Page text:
Aiding (Without Abetting) in the Sharing Economy

How do we chart a course of empowerment and advocacy?

Matt Jorgensen
May 11, 2016 · 6 min read

Tech platforms as ethical employers

We believe that technology platforms can and should hold themselves to the standards of a good employer. Beyond the tax/benefits implications of the 1099 contractor vs. employee debate, being a good employer means taking a long-term interest in the support and development of employees.

  • Advocacy: Many of our cooks have spent their lives working in the shadows of an exclusive and expensive industrial food system. Existing regulation was written for (and often by) large corporations and many requirements effectively shut out micro-enterprises. The private caterers, curbside tamale hawkers and personal chefs of our day-to-day convenience don’t have the resources for costly commercial kitchen space nor do they have the voice to change laws crafted around large industry. We believe in telling their stories and advocating on their behalf.

Why our approach is challenging

Our commitment to empowerment and advocacy has landed us in an difficult place when it comes to navigating existing regulation.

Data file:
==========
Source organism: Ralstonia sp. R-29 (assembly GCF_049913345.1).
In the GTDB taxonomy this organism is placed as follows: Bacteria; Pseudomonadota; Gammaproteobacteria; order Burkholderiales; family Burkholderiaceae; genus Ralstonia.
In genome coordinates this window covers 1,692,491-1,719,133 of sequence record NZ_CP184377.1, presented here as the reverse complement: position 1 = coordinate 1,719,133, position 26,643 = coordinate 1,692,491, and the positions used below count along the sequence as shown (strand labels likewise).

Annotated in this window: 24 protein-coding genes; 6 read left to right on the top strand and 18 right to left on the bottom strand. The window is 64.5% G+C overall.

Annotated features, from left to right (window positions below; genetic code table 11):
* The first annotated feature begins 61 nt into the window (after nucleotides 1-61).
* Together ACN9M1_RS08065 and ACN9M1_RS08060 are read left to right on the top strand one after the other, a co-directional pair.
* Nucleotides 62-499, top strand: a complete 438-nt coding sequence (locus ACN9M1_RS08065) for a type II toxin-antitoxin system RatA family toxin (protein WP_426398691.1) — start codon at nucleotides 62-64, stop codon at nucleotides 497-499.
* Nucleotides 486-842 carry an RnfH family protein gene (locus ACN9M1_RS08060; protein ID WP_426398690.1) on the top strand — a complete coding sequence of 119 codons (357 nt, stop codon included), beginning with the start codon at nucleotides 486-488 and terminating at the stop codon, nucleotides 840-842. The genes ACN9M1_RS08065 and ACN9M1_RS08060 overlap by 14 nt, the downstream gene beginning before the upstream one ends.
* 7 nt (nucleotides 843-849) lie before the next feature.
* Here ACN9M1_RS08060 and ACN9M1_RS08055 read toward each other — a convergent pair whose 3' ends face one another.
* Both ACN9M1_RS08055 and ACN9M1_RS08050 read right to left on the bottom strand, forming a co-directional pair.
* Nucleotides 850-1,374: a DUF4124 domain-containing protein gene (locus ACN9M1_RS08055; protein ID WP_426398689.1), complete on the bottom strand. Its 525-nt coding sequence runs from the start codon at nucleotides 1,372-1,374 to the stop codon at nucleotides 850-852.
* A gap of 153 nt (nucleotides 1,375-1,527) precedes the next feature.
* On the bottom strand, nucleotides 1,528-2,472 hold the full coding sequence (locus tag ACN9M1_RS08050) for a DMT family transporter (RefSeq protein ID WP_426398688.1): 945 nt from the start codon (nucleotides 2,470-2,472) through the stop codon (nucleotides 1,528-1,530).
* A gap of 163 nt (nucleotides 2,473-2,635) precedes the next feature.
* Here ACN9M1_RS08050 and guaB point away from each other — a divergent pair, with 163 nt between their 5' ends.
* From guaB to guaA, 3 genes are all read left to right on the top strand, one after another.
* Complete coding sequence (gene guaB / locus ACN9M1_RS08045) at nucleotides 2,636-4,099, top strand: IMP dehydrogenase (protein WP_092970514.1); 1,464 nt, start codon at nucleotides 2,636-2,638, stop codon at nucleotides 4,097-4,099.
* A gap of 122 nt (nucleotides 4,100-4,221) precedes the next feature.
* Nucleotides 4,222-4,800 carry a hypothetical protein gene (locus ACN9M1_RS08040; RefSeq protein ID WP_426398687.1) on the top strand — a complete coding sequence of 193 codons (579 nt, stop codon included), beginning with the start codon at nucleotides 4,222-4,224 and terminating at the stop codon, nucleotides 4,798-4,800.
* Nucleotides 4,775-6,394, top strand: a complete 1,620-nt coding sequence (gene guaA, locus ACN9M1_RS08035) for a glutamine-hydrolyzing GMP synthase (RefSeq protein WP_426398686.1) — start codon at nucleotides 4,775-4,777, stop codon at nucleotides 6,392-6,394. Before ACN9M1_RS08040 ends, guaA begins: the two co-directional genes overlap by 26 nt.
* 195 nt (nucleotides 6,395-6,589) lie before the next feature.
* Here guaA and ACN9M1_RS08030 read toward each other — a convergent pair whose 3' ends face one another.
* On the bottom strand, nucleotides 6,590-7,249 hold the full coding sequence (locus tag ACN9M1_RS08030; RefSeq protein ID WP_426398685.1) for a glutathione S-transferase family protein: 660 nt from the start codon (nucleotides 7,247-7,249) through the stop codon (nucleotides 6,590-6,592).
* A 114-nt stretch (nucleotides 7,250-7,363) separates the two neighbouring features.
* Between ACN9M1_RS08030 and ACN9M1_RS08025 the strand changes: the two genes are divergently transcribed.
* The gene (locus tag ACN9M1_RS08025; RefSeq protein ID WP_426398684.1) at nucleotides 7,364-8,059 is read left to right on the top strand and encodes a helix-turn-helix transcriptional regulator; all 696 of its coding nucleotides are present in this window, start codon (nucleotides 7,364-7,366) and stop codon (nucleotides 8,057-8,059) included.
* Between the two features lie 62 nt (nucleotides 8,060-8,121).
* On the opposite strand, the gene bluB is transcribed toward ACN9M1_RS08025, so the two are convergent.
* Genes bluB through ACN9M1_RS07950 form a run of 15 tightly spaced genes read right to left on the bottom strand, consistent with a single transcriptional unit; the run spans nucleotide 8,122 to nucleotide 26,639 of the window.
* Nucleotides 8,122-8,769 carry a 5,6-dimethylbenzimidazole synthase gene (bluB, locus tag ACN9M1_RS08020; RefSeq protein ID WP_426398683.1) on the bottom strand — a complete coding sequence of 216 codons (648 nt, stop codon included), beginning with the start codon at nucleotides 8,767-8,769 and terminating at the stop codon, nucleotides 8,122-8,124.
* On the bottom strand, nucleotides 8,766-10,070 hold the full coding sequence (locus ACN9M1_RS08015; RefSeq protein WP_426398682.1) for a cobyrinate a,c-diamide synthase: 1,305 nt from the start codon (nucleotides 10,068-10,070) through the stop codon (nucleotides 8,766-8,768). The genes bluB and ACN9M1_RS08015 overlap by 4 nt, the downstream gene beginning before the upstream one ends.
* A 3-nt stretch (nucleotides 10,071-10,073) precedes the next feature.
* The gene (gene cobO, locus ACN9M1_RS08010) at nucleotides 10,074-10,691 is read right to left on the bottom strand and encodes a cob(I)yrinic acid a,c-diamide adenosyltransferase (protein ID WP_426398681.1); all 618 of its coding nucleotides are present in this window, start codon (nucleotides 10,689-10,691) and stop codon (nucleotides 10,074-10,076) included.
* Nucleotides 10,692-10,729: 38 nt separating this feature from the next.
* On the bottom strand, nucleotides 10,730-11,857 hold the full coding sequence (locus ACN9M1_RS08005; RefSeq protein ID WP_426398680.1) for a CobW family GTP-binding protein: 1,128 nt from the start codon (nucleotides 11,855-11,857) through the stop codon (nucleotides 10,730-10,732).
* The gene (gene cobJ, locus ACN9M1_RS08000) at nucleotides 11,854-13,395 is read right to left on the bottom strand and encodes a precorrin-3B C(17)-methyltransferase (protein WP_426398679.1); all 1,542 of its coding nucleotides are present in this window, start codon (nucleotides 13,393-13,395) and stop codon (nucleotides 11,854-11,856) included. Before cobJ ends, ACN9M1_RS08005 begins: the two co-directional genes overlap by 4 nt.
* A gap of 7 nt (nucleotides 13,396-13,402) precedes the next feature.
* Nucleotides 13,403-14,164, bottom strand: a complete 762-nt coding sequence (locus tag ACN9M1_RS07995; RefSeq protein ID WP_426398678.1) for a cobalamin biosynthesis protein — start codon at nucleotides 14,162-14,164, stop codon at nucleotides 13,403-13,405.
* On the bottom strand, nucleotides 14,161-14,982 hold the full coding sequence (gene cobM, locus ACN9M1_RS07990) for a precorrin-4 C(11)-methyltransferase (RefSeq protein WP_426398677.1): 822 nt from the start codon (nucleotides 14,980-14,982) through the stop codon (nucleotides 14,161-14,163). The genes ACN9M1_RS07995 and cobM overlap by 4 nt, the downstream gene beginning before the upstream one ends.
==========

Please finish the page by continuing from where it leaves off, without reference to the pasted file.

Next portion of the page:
Empowerment = “Knowledge and Intent”

Last week, local regulators served the Josephine platform a request to cease and desist operations in the City of Berkeley and Alameda County. The request cited charges of “aiding and abetting illegal food sales”, a claim that is legally based upon “knowledge and intent” of supporting illegal activity. While we believe that our cooks are operating legally (in an area without regulatory precedent), costly litigation involving our cooks and customers is certainly not our preferred path. And the unfortunate result is that we have become the easiest way for regulators to target and shut down our cooks.

Advocacy = “Letting the Cat Out of the Bag”

In a recent phone call, one of our state-level allies suggested that unfortunately, our legislative effort has effectively “let the cat out of the bag” and made it difficult for regulators to ignore our cooks.

We won’t change course

Our efforts both in policy and in operating our business are incredibly unconventional and are sustained in large part by the strong sense of ethics and conviction held by our team and our cooks.

You can help!

We are trying to chart a path of empowerment and advocacy without endangering the safety of our cooks or the prospects of our business. We’d love comments, advice or introductions.

The Dish

Musings on slow cooking a company in a world built for the microwave @Josephinemeals #withcare

Thanks to Simone Stolzoff and Charley Wang.

Matt Jorgensen

Written by

Social Innovation Fellow at Fair Care Labs; Coordinator of C.O.O.K. Alliance; Co-Founder & Co-CEO at Josephine

The Dish

The Dish

Musings on slow cooking a company in a world built for the microwave @Josephinemeals #withcare